Q: Do the power companies along the Kern River pay any kind of rent or royalty to the county for facilities? Is the river and land for power generation free to them? Isabella Lake is so low, not touching the dam, must the river continue to flow for them (the power companies)? if so, what a sweet deal whether in good water years or bad.
-- Robert Lewy
A: Current and former officials with the Bakersfield Water Resources Department fielded this one together:
The power generating facilities pay nothing to the county or city or anybody other than some small fees they may pay to the Federal Energy Regulatory Commission during the permit renewal process.
In a sense, the river is "free" for them to use (not consume) in the generation of electricity. Prior to the construction of the Isabella Dam(s), the four plants that were operating before Isabella had the ability to divert through their plants whatever was available in the unregulated river. Each plant had designed flow rates unique to that particular plant.
Meaning, the plants were built to make power on a certain amount of flow.
Subsequent to Isabella, the power companies retained flow rights (an exception is the one plant above the lake and therefore unaffected by Isabella).
The plants were there first, built in the early 1900s, and their rights were honored by the Army Corps of Engineers and by default, the downstream water rights holders. The later plants, Isabella Power and the Olcese plant, have no rights to flows other than what is in the river on any particular day.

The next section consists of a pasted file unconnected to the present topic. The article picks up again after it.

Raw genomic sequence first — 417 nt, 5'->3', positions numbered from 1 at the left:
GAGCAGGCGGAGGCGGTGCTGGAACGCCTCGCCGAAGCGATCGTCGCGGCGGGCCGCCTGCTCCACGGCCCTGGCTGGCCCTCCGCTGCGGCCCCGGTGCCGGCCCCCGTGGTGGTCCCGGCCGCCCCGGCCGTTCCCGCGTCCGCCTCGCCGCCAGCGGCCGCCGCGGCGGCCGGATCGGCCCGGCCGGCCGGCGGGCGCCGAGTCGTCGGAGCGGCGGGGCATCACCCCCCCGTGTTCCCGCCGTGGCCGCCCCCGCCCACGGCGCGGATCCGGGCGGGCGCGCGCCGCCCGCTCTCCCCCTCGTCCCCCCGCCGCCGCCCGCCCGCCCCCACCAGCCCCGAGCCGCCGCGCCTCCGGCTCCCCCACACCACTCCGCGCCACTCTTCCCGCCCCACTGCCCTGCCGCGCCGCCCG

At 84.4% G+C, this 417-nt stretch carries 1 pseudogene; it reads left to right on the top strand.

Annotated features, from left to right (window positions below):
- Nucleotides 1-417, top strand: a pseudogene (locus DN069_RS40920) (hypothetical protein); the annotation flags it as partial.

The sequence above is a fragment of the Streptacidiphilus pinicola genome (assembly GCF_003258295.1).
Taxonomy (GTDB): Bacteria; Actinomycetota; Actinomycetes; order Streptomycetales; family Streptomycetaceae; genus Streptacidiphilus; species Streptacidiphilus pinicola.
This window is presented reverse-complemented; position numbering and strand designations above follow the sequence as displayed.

Those plants can't get more or less water from the Corps as the other plants can by pre-established rights.
Most if not all plants own the ground they are built on. They're not leased or rented. One exception: the Isabella plant within the Main Dam, which is owned by the feds.
Yes, the river is to continue to flow to two of the plants, Borel and KR#1 (the PG&E plant has a loosely worded requirement, but it is lower than KR#1) even in low water years. Sometimes, in years like 2013, the Corps negotiates with the power company (SCE) to relieve flow obligations from Isabella by paying the power company "avoided cost" payments. (The cost the utility would incur if it were to generate or purchase power from another source because it couldn't make power off the river).
The downstream users end up paying these costs in the annual operation and maintenance fees from the Corps. That usually is cheaper than the cost to resurrect the Borel canal in the reservoir, via dredging, sand dams and such, plus new federal and state regulations on sediment transport and water quality. Generally, the KR#1 plant gets its flows as the avoided cost is much higher.
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